Together, these fascinating books depict a significant expansion of epistolary culture in the French-speaking world between the sixteenth and nineteenth centuries. However, the lag between the 1991 French edition and the 1997 English translation means that Correspondence should be read in conjunction with other recent treatments of French epistolarity. One set of scholars has continued to plumb further the world of letter manuals and published literary correspondences,  while another has been examining the emergence of female epistolary authors as well as male representations of female letter writing.2 In the end, it must be said that all of this burgeoning work on letter writing in France as well as New France creates a need for comparative research into epistolary culture in England and its North American colonies.
(1.) In English, see Janet Gurkin Altman, "Political Ideology in the Letter Manual (France, England, New England)," Studies in Eighteenth-Century Culture 18 (1988): 105--122; Elizabeth C. Goldsmith, Exclusive Conversations: The Art of Interaction in Seventeenth-Century France (Philadelphia, 1988), Ch. 1; John Howland, The Letter Form and the French Enlightenment: The Epistolary Paradox (New York, 1991); Janet Gurkin Altman, "Epistolary Conduct: The Evolution of the Letter Manual in France in the Eighteenth Century," Studies on Voltaire and the Eighteenth Century 304 (1992): 866--869; Deidre Dawson, Voltaire's Correspondence: An Epistolary Novel (New York, 1994); Dena Goodman, "Epistolary Property: Michel de Servan and the Plight of Letters on the Eve of the French Revolution," in Early Modern Conceptions of Property, John Brewer and Susan Staves, eds. (New York, 1995), 339--364.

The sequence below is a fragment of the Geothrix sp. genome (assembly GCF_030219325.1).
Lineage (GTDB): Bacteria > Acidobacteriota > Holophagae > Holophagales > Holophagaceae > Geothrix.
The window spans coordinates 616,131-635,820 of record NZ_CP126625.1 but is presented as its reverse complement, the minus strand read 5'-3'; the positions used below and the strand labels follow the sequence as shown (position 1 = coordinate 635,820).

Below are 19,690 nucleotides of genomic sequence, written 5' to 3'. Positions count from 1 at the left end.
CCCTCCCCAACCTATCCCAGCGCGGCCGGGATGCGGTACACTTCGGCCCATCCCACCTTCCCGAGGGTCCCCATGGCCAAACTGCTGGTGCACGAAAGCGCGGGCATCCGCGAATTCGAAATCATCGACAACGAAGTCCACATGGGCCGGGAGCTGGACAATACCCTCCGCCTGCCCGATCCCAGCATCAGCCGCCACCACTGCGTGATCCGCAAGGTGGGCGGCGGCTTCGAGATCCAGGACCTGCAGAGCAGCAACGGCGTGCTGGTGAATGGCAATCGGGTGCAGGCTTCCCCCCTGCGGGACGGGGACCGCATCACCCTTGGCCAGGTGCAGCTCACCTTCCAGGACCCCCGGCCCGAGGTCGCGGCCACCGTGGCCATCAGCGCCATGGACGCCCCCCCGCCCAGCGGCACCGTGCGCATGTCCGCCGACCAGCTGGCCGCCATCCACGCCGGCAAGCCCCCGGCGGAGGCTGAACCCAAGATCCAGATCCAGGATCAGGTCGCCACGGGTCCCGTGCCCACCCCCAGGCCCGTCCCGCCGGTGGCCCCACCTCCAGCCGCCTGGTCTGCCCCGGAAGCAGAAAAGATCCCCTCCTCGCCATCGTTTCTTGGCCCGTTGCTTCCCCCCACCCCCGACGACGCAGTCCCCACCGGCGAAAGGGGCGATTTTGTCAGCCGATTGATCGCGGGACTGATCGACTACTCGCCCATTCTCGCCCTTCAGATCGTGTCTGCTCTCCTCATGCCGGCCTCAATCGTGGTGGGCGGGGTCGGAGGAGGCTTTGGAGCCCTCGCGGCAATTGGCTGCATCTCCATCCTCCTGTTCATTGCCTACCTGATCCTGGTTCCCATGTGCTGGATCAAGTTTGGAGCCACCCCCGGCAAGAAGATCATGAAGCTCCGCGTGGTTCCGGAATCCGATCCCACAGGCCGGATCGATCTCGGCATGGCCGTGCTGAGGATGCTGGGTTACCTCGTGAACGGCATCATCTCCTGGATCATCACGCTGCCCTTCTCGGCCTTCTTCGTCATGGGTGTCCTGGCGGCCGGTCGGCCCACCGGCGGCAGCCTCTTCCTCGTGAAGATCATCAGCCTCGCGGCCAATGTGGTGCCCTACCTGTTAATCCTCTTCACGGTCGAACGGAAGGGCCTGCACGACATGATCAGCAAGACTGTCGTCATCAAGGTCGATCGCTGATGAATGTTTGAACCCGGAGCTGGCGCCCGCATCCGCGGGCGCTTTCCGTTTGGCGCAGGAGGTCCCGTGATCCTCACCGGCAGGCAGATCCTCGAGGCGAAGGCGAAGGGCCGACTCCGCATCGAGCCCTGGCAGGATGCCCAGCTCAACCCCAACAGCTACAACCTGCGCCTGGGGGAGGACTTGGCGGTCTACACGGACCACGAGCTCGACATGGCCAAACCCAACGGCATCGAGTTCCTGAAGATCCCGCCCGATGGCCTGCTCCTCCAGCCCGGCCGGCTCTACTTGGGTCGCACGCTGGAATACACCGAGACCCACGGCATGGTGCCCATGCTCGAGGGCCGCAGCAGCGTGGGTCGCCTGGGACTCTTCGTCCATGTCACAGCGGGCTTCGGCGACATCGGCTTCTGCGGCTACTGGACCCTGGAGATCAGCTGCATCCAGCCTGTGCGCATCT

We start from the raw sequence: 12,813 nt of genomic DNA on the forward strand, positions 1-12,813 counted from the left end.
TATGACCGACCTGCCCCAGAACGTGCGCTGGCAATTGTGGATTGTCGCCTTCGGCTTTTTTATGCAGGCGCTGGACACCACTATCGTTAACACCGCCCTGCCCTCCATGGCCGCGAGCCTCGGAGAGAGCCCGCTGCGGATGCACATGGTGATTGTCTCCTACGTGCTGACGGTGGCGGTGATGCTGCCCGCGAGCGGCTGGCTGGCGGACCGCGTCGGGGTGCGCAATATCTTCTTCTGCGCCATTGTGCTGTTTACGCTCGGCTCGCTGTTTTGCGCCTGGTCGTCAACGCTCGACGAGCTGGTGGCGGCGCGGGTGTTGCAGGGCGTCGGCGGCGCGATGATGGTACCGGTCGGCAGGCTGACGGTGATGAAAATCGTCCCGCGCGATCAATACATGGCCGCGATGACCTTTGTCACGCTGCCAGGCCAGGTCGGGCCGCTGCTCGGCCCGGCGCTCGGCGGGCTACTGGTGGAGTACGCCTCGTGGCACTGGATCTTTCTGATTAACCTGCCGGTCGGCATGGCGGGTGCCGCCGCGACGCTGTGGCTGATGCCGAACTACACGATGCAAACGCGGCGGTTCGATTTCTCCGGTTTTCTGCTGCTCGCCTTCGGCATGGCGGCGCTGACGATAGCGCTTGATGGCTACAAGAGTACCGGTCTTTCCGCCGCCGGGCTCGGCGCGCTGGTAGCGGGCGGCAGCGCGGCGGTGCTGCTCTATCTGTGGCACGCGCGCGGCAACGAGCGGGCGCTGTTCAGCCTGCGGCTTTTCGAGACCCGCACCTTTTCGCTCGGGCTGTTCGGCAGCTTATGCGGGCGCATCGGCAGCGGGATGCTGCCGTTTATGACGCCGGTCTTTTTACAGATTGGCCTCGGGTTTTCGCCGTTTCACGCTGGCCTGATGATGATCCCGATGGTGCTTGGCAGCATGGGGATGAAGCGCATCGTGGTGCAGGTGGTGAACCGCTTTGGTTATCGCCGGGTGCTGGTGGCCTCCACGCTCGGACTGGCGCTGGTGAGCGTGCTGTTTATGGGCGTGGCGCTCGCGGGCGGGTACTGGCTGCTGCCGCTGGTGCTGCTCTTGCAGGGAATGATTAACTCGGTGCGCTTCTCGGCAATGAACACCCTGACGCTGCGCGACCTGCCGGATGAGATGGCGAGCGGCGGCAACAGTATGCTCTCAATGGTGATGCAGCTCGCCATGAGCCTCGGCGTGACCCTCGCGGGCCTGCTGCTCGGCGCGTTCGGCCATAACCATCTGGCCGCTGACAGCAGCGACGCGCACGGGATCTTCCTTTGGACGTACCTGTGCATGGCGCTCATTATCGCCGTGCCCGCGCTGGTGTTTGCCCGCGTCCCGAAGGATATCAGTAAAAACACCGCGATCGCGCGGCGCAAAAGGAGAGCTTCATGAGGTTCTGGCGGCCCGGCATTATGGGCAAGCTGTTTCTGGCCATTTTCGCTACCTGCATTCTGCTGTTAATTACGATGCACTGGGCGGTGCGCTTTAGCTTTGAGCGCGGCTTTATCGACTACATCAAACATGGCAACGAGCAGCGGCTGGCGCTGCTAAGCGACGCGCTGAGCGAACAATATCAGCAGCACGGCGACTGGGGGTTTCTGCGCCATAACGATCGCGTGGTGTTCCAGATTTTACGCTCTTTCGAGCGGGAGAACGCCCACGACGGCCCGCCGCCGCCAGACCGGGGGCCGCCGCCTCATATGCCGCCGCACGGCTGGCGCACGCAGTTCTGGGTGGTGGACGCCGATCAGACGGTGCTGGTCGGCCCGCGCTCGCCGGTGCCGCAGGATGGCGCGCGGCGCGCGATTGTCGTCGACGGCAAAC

(2.) In English, see Katharine A. Jensen, "Male Models of Feminine Epistolarity; or, How to Write Like a Woman in Seventeenth-Century France," in Writing the Female Voice: Essays on Epistolary Literature, Elizabeth Goldsmith, ed. (Boston, 1989), 25--45; Elizabeth C. Goldsmith, "Authority, Authenticity, and the Publication of Letters by Women," in Writing the Female Voice: Essays on Epistolary Literature, Elizabeth Goldsmith, ed. (Boston, 1989), 46--59; Janet Gurkin Altman, "Graffigny's Epistemology and the Emergence of Third-World Ideology," in Writing the Female Voice: Essays on Epistolary Fiction, Elizabeth C. Goldsmith, ed. (Boston, 1989), 172--202; Michele Longino Farrell, Performing Motherhood: The Sevigne Correspondence (Hanover, 1991); Janet Gurkin Altman, "Women's Letters in the Public Sphere," in Going Public: Women and Publishing in Early Modem France, Elizabeth C. Goldsmith and Dena Goodman, eds. (Ithaca,1995), 99--115; Dena Goodman, "Suzanne Necker's Melanges: Gender, Writing, and publicity," in G oing Public: Women and Publishing in Early Modern France, Elizabeth C. Goldsmith and Dena Goodman, eds. (Ithaca, 1995), 210--223; Katharine Ann Jensen, Writing Love: Letters, Women, and the Novel in France, 1605--1776 (Carbondale, 1995); April Alliston, Virtue's Faults: Correspondences in Eighteenth-Century British and French Women's Fiction (Stanford, 1996).
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|Publication:||Journal of Social History|
|Article Type:||Book Review|
|Date:||Dec 22, 1999|